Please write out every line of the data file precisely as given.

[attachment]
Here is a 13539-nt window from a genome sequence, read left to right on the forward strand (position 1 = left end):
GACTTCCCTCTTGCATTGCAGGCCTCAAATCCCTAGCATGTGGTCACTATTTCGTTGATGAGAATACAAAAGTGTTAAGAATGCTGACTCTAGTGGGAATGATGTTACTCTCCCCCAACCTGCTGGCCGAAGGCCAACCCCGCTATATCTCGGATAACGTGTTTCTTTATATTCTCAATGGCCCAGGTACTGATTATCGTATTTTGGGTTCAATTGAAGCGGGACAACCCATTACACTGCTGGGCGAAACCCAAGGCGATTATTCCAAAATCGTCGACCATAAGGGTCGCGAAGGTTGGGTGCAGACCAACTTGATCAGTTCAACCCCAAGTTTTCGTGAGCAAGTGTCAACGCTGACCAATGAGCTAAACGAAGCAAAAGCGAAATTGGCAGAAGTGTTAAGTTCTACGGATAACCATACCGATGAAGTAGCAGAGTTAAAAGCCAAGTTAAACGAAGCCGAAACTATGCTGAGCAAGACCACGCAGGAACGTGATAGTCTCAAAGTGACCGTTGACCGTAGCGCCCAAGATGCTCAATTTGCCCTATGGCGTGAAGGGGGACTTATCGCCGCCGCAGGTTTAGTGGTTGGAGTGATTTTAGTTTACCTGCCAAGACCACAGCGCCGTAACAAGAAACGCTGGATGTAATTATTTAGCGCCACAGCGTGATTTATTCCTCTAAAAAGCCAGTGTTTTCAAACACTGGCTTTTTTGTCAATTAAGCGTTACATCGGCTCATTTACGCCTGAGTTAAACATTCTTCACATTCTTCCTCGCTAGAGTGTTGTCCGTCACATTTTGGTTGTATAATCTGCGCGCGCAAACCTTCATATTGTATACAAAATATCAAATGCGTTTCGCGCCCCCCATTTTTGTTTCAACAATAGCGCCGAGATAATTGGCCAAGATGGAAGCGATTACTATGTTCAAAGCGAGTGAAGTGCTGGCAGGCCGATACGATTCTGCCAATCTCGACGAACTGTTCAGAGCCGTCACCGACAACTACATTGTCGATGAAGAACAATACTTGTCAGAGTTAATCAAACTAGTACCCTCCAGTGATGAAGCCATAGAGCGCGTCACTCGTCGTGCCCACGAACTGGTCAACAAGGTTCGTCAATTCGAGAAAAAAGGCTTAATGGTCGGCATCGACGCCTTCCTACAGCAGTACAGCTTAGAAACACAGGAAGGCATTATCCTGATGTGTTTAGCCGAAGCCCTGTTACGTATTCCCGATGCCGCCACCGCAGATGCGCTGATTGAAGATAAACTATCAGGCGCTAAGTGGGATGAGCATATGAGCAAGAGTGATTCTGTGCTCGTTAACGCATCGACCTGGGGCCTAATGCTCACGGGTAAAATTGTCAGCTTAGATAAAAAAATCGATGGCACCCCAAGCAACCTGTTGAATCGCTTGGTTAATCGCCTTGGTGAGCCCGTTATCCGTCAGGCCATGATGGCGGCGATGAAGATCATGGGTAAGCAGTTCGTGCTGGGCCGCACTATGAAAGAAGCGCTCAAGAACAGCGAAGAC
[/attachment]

Here is a 13539-nt window from a genome sequence, read left to right on the forward strand (position 1 = left end):
GACTTCCCTCTTGCATTGCAGGCCTCAAATCCCTAGCATGTGGTCACTATTTCGTTGATGAGAATACAAAAGTGTTAAGAATGCTGACTCTAGTGGGAATGATGTTACTCTCCCCCAACCTGCTGGCCGAAGGCCAACCCCGCTATATCTCGGATAACGTGTTTCTTTATATTCTCAATGGCCCAGGTACTGATTATCGTATTTTGGGTTCAATTGAAGCGGGACAACCCATTACACTGCTGGGCGAAACCCAAGGCGATTATTCCAAAATCGTCGACCATAAGGGTCGCGAAGGTTGGGTGCAGACCAACTTGATCAGTTCAACCCCAAGTTTTCGTGAGCAAGTGTCAACGCTGACCAATGAGCTAAACGAAGCAAAAGCGAAATTGGCAGAAGTGTTAAGTTCTACGGATAACCATACCGATGAAGTAGCAGAGTTAAAAGCCAAGTTAAACGAAGCCGAAACTATGCTGAGCAAGACCACGCAGGAACGTGATAGTCTCAAAGTGACCGTTGACCGTAGCGCCCAAGATGCTCAATTTGCCCTATGGCGTGAAGGGGGACTTATCGCCGCCGCAGGTTTAGTGGTTGGAGTGATTTTAGTTTACCTGCCAAGACCACAGCGCCGTAACAAGAAACGCTGGATGTAATTATTTAGCGCCACAGCGTGATTTATTCCTCTAAAAAGCCAGTGTTTTCAAACACTGGCTTTTTTGTCAATTAAGCGTTACATCGGCTCATTTACGCCTGAGTTAAACATTCTTCACATTCTTCCTCGCTAGAGTGTTGTCCGTCACATTTTGGTTGTATAATCTGCGCGCGCAAACCTTCATATTGTATACAAAATATCAAATGCGTTTCGCGCCCCCCATTTTTGTTTCAACAATAGCGCCGAGATAATTGGCCAAGATGGAAGCGATTACTATGTTCAAAGCGAGTGAAGTGCTGGCAGGCCGATACGATTCTGCCAATCTCGACGAACTGTTCAGAGCCGTCACCGACAACTACATTGTCGATGAAGAACAATACTTGTCAGAGTTAATCAAACTAGTACCCTCCAGTGATGAAGCCATAGAGCGCGTCACTCGTCGTGCCCACGAACTGGTCAACAAGGTTCGTCAATTCGAGAAAAAAGGCTTAATGGTCGGCATCGACGCCTTCCTACAGCAGTACAGCTTAGAAACACAGGAAGGCATTATCCTGATGTGTTTAGCCGAAGCCCTGTTACGTATTCCCGATGCCGCCACCGCAGATGCGCTGATTGAAGATAAACTATCAGGCGCTAAGTGGGATGAGCATATGAGCAAGAGTGATTCTGTGCTCGTTAACGCATCGACCTGGGGCCTAATGCTCACGGGTAAAATTGTCAGCTTAGATAAAAAAATCGATGGCACCCCAAGCAACCTGTTGAATCGCTTGGTTAATCGCCTTGGTGAGCCCGTTATCCGTCAGGCCATGATGGCGGCGATGAAGATCATGGGTAAGCAGTTCGTGCTGGGCCGCACTATGAAAGAAGCGCTCAAGAACAGCGAAGAC